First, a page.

WASHINGTON, United States, Aug 10 – China’s economy already is slowing amid the trade conflict with the United States, but if Washington were to ramp up tariffs even further it could cut Chinese growth sharply, the IMF warned Friday.
The International Monetary Fund trimmed its growth forecast for China to 6.2 percent this year, assuming no new tariffs are imposed, but additional US tariffs of 25 percent on remaining Chinese goods would cut GDP growth in the following year, the IMF said in a report.
The annual review of China’s economy – known as the Article IV report – was completed before President Donald Trump announced plans to impose 10 percent punitive tariffs on $300 billion in imports, which means that starting September 1 all products from China will be subject to duties in the intensifying trade war.
The Washington-based global crisis lender once again called for a quick resolution to the trade conflict between the world’s economic superpowers.
“A further escalation of the trade tensions, for example the US raising tariffs to 25 percent on remaining imports from (China) , could reduce growth by around 0.8 percentage points over the following 12 months,” the IMF said.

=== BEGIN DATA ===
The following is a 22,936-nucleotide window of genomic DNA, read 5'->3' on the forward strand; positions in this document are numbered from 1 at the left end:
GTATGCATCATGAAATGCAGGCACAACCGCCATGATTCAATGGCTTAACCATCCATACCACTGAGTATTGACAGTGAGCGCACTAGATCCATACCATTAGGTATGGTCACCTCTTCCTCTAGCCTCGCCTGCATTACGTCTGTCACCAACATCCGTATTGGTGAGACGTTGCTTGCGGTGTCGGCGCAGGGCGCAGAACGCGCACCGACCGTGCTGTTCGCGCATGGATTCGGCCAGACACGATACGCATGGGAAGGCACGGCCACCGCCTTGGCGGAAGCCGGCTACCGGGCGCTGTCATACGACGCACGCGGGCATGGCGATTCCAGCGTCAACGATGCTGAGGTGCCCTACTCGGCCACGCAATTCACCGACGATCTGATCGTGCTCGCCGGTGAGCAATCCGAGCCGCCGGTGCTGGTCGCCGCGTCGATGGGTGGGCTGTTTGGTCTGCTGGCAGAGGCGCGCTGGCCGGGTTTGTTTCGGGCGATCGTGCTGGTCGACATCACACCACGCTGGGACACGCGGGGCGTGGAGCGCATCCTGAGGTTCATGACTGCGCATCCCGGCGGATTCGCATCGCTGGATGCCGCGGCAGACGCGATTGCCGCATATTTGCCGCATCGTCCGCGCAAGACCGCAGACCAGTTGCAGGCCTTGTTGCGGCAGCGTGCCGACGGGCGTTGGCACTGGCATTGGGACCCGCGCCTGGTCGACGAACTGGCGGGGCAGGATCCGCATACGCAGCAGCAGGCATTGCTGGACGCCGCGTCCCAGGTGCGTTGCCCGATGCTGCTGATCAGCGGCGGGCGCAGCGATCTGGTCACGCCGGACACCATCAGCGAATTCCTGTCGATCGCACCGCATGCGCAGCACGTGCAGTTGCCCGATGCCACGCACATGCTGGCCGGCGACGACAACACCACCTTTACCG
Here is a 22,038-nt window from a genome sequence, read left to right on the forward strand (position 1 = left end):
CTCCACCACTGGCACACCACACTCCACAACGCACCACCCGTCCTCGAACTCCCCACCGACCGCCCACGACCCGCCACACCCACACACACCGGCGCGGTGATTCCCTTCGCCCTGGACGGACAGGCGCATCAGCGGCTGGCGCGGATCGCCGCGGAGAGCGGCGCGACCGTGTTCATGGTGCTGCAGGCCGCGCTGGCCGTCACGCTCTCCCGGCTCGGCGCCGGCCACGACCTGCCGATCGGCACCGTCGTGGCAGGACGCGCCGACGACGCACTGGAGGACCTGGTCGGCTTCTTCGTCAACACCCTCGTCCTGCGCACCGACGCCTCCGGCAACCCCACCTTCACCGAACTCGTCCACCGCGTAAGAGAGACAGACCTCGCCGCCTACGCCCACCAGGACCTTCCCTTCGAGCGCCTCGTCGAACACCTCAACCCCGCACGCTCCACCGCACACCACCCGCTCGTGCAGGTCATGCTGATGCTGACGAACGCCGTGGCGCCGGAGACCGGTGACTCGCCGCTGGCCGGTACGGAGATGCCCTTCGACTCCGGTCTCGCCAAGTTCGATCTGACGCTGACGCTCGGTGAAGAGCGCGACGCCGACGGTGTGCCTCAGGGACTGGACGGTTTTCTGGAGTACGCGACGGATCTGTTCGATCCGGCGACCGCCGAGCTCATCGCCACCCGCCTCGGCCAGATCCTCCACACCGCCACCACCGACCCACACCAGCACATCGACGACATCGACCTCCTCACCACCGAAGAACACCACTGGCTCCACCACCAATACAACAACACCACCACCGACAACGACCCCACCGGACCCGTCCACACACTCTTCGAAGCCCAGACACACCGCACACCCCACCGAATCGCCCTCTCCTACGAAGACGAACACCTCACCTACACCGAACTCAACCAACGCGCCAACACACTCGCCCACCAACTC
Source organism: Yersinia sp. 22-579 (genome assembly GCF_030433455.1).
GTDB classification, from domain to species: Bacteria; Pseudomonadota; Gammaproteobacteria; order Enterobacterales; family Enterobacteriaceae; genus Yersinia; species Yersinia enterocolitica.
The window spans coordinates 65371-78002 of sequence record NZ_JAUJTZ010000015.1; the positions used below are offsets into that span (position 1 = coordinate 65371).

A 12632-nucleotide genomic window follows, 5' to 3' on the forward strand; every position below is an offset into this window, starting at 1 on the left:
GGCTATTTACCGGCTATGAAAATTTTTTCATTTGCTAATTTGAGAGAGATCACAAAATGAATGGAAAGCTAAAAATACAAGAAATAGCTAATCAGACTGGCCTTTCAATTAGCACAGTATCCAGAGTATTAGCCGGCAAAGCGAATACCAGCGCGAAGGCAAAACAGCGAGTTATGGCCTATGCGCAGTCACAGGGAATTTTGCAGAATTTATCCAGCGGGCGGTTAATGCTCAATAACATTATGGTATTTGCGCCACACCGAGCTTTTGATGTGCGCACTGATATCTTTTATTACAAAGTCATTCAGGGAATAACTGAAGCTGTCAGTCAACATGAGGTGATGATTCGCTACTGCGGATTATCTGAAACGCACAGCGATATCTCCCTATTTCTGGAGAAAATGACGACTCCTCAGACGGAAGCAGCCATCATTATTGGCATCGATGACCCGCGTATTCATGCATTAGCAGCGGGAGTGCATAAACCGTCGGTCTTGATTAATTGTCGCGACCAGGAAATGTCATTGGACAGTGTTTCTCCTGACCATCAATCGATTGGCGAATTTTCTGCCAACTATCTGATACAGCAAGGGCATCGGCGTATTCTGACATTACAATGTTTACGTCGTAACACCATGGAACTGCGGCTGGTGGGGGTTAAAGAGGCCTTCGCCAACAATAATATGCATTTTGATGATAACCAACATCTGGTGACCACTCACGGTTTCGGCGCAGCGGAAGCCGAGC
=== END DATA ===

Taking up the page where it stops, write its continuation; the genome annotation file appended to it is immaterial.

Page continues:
The impact would have “significant negative spillovers globally.”
However, Trump earlier Friday cast doubt on the chances for a deal, and signaled he might cancel talks planned for September.
Relations have soured further in the past week after Trump announced a new round of punitive tariffs on Chinese goods, despite a truce agreed with President Xi Jinping in May, and Beijing responded by halting all purchases of US agricultural goods.
The US Treasury then declared China a currency manipulator, after the yuan lost value in the face of the new round of tariffs due to take effect September 1.
Trump again Friday accused Beijing of trying to keep its currency weaker to gain a trade advantage against the United States.
But the IMF in its policy prescriptions for Beijing should economic conditions deteriorate and cause the yuan to depreciate rapidly, said China might need to use “FX intervention to counter disorderly market conditions.”